Gilmore noted that the federal opposition Labor Party is only committed to funding $47.4 million to legal services over three years — about one-tenth of what is needed — and there is no money budgeted for women’s shelters. It is calculated that NSW alone needs $200 million a year.

Will Labor come up with a comprehensive, costed position on stopping gendered and family violence? It is unlikely, especially since former Prime Minister Julia Gillard cut the single parent pension — a devastating attack on a vulnerable group in society.

Support is needed for all those who experience family violence, irrespective of gender, race or sexual orientation. The expertise and programs that have proven to be effective in providing safe emergency care for women and children leaving home are available.

The programs to address long-term cultural change among responders — police, ambulance workers, emergency rooms, GPs and schools — are also available. The problems have been identified and there are important remedial solutions that we have to fight for — but not at the cost of defending, or covering up, the root causes of domestic violence.

Against misogyny

Successful campaigns against sexual violence and misogyny do not involve talking to a handful of men at football clubs about not beating up women. This will not cut the mustard. We need to talk about how domestic violence is hardwired into capitalism — a system that oppresses the majority of women and men, but which relies on sexism and misogyny to ensure women stay second-class citizens.

The argument that women are no longer a reserve army of workers is not true. Most women work but we are congregated in low-waged jobs, with little or no security and poor working conditions. Women are also still only able to easily get some types of jobs, and then only when bosses need more workers or want to undercut men’s wages and conditions.

More worker-friendly industrial relations policies, and stronger unions with a good feminist orientation, are part of the solution. Accessible, affordable tertiary education and training is also part of the long-term solution for both women and men.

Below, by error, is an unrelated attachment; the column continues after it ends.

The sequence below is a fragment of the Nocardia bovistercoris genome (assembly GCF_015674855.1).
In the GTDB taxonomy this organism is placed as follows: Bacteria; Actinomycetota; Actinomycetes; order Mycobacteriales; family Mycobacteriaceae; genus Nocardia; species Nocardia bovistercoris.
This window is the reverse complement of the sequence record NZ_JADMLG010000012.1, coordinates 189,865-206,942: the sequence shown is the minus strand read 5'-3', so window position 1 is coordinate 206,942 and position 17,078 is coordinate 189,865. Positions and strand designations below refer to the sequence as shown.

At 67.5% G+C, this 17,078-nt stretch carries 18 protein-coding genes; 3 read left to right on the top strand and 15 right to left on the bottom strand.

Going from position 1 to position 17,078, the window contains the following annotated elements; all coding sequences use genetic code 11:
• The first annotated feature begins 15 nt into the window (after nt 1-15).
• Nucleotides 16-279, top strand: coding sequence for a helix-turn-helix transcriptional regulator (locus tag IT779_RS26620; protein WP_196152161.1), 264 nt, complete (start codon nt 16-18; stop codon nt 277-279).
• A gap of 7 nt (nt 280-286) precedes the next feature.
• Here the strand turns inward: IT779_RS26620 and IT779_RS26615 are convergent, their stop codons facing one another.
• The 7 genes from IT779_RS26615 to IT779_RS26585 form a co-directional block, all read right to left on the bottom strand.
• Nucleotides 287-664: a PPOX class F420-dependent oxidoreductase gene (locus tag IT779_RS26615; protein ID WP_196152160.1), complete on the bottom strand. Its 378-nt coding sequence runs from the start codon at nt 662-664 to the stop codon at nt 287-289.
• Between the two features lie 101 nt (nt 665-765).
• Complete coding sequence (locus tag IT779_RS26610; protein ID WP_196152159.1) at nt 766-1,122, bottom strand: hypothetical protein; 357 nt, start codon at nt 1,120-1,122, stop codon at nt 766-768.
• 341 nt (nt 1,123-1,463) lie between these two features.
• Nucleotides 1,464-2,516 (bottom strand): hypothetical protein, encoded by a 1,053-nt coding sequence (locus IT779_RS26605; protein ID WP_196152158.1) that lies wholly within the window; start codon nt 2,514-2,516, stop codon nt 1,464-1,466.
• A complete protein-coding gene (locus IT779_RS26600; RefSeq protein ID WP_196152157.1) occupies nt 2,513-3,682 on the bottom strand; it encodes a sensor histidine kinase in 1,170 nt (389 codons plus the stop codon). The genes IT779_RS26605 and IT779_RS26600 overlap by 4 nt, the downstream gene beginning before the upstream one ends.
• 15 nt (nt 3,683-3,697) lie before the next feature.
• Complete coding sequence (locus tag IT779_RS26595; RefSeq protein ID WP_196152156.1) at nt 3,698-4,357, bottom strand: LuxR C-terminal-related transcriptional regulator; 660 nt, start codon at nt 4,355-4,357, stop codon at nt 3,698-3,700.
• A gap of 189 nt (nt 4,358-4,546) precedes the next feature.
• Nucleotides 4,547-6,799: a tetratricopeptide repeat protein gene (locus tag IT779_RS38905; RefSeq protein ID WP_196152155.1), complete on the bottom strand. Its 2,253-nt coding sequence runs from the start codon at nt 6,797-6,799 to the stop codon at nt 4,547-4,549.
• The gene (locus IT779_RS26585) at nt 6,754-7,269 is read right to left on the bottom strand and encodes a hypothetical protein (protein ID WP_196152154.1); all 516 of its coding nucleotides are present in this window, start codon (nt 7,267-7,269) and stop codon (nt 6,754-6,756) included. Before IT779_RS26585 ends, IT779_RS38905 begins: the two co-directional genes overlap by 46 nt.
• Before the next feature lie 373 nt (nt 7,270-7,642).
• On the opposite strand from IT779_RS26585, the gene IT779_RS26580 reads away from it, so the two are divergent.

Capitalism also makes most men feel powerless and frustrated. It perpetuates the myth that women and children are a type of property and as such have fewer rights. The structural inequalities that lead to this type of thinking have to be challenged and changed.

Capitalism perpetrates the myth that women and children are revered in the family. The truth is the opposite.

Women carry out an essential role in the home and that is to carry most of the burden of unpaid domestic labour — cleaning, cooking and raising the next generation of workers. The value of women carrying out this unpaid domestic work is around 50% of the national Gross Domestic Product.

If we refuse to comply or step out of this role we can be beaten or, in the worst-case scenario, murdered.

The economic unit on which capitalism relies — the family — has shown its weaknesses and failures. The high rate of domestic violence in the home underscores this in a chilling way.

Capitalism relies on sexism and misogyny. It also divides men and women. We cannot get rid of the violence of men towards women until we also get rid of the economic system that puts women and men under the gun. But we can take steps to alleviate women’s suffering.

Those steps include mounting campaigns to reverse the cruel funding cuts to shelters and refuges for women and children fleeing violence.